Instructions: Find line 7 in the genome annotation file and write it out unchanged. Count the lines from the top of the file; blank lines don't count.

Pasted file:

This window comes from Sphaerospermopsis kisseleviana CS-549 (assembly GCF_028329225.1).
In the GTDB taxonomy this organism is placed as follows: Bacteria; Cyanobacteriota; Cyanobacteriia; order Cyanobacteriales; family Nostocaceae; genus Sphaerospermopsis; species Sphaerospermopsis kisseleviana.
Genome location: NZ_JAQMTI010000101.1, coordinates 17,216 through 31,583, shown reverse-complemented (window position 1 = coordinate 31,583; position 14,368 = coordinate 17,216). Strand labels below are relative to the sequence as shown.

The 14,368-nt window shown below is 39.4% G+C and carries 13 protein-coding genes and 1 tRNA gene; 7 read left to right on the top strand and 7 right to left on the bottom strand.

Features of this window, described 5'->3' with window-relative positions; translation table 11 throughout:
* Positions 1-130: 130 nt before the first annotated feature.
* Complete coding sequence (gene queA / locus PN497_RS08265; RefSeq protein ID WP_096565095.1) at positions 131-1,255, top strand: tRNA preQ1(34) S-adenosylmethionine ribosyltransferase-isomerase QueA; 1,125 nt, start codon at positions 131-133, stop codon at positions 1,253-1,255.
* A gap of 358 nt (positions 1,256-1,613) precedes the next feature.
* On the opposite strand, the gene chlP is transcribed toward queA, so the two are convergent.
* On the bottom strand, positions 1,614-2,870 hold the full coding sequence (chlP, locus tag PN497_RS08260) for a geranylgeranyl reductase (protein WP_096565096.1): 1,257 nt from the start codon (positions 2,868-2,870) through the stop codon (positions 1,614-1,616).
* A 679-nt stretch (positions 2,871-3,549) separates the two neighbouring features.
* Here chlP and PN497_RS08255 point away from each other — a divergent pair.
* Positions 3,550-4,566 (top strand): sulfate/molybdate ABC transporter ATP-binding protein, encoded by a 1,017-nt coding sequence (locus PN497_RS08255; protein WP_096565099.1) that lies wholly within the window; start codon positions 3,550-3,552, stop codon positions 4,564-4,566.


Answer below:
* Complete coding sequence (gene queA / locus PN497_RS08265; RefSeq protein ID WP_096565095.1) at positions 131-1,255, top strand: tRNA preQ1(34) S-adenosylmethionine ribosyltransferase-isomerase QueA; 1,125 nt, start codon at positions 131-133, stop codon at positions 1,253-1,255.